most recent normalization process between Turkey and Armenia was important.
This was the context in which we discussed these issues.

And let me say to the normalization process. It was Turkey that
initiated the normalization process. It was Turkey that took upon itself
the risk.

We believe in ourselves. What we would like to see is for this
normalization process to go forward. And in that it’s important that we go
into that and the Karavak issue between Azerbaijan and Armenia be resolved.
There is an occupation. We have to solve that problem.

There are three countries involved — United States, the Russian
Federation, and France. The Minsk (ph) group, why hasn’t it solved the
problem in the last 20 years? The problem has to be solved.

And once that problem is solved then that region will be a region of
peace. Why? Because once the problem between Azerbaijan and Armenia is
solved, that hatred is going to dissipate. There is the decision of the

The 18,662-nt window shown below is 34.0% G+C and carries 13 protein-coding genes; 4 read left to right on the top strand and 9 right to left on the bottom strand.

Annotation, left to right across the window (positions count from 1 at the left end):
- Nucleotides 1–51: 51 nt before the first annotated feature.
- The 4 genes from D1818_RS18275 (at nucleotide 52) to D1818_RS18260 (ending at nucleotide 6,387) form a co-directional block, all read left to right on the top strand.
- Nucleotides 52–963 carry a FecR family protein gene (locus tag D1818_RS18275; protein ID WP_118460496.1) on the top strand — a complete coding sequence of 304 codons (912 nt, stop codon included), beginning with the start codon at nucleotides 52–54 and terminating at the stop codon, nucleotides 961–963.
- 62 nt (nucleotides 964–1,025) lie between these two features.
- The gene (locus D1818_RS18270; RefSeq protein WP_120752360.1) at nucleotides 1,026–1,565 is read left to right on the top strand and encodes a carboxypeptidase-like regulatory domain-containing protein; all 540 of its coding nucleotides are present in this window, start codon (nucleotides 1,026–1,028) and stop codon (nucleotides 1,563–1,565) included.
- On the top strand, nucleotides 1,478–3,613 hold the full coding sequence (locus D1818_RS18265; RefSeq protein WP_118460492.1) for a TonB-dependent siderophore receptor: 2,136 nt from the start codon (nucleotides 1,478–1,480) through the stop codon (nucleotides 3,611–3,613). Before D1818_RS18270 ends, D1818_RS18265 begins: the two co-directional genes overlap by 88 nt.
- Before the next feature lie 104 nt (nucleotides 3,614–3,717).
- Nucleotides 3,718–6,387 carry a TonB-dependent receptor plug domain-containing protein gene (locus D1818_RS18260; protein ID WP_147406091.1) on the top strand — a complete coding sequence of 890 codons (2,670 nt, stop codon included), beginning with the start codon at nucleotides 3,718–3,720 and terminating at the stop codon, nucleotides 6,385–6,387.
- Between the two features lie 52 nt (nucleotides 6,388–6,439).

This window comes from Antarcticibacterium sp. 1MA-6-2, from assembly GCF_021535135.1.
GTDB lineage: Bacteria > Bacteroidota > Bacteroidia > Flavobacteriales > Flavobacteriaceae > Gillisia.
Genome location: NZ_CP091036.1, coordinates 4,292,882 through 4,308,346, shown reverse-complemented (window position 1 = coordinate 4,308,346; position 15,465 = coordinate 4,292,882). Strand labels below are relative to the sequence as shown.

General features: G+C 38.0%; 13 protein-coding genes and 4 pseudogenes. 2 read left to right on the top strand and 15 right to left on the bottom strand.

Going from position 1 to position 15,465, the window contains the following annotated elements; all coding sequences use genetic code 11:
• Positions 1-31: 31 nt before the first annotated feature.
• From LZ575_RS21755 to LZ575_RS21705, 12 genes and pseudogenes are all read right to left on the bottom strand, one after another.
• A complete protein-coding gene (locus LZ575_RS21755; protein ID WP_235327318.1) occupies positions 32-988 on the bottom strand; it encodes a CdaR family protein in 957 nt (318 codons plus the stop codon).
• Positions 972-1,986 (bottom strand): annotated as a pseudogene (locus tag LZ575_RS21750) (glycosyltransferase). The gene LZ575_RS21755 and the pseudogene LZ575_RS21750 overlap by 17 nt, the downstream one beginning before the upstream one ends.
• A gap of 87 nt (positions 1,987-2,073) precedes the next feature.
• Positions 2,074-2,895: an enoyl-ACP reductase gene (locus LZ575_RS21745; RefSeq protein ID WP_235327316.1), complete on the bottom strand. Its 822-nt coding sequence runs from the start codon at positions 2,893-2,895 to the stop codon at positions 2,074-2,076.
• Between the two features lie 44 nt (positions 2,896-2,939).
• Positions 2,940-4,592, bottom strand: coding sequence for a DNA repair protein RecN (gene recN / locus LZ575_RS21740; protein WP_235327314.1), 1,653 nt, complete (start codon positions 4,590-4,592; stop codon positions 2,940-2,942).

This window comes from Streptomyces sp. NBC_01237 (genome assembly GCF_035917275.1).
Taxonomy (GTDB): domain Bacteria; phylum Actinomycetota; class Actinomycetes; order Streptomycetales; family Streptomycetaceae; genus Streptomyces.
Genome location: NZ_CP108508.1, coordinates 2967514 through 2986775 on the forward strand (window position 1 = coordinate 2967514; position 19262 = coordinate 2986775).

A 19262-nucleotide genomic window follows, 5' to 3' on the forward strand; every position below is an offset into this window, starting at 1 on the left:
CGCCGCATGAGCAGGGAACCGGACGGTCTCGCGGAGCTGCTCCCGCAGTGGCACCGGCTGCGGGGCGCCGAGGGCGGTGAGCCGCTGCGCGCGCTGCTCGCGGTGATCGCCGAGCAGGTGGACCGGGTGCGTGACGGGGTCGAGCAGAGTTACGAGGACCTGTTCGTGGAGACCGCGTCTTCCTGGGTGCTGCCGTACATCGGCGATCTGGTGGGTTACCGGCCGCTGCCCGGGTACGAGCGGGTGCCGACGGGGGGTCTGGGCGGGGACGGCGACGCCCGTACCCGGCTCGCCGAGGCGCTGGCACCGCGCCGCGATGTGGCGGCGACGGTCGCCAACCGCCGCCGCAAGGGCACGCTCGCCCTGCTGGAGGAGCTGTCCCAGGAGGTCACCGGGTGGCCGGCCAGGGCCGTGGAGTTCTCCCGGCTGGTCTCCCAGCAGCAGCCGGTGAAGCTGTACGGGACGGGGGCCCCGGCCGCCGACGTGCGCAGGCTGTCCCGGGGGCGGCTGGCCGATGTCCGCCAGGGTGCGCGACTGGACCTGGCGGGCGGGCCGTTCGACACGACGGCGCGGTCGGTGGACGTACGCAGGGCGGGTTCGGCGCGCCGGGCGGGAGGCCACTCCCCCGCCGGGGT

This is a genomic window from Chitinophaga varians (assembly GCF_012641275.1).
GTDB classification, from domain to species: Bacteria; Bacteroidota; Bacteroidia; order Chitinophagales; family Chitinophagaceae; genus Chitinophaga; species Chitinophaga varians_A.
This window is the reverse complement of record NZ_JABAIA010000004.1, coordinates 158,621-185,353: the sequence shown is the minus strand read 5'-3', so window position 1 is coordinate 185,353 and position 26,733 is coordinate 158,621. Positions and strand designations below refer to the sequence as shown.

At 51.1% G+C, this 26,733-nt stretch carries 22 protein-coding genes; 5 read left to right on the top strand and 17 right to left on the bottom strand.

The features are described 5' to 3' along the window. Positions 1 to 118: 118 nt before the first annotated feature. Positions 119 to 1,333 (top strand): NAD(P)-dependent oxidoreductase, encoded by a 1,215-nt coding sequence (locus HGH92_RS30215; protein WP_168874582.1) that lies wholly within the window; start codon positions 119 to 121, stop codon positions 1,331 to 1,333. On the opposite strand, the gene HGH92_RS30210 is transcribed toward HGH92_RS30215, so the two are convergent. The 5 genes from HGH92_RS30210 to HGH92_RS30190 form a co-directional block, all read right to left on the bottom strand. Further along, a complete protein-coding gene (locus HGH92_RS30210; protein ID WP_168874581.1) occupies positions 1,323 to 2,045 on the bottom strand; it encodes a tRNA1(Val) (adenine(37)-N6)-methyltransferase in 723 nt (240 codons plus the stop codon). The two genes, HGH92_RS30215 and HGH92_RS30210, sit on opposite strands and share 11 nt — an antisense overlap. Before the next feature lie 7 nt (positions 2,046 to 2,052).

United Nations Security Council which will be implemented. And the
problems between Turkey and Armenia will definitely be resolved. I believe
in it.

But at the moment, you have the U.S. Congress here, and the U.S.
Congress doesn’t have direct relations with our region. We are there in
that region. We have direct relations. We have direct issues. And it’s
the Turkish parliament who has to make a decision on this agreement between
Turkey and Armenia. They have to approve it.

And of course, the Turkish parliament too is very sensitive about this
issue. And if the positive developments that we would like to see do not
come about, then I do not believe that our parliament will have a positive
result as a result of its deliberations. We will have a secret ballot, but
I don’t believe that without any other positive developments there will be
a positive outcome…

Watch the full interview on (search Erdogan).

Obama Erdogan Meeting in Washington

December 4, 2009

Toward the Obama Erdogan Meeting in Washington
Armenian Reporter | December 4, 2009

Do you owe your life to a relative who survived the Armenian Genocide?

November 12, 2009

I do:

My grandfather was Karnig Kalpakian (Dr. John Karnig) and his father was Dr. Janik Kalpakian. In 1920, they escaped the killings in Marash, Turkey, that claimed the lives of my great grandmother Mary Mesrobian, as well as the lives of my great aunts Anais and Armenouhi. During the Ottoman Turks’ mass deportation of the Armenians, Mary Mesrobian’s entire family, with the exception of her brother Kevork, were deported “to the deserts of Arabia” (as my grandfather wrote in his letter to our family).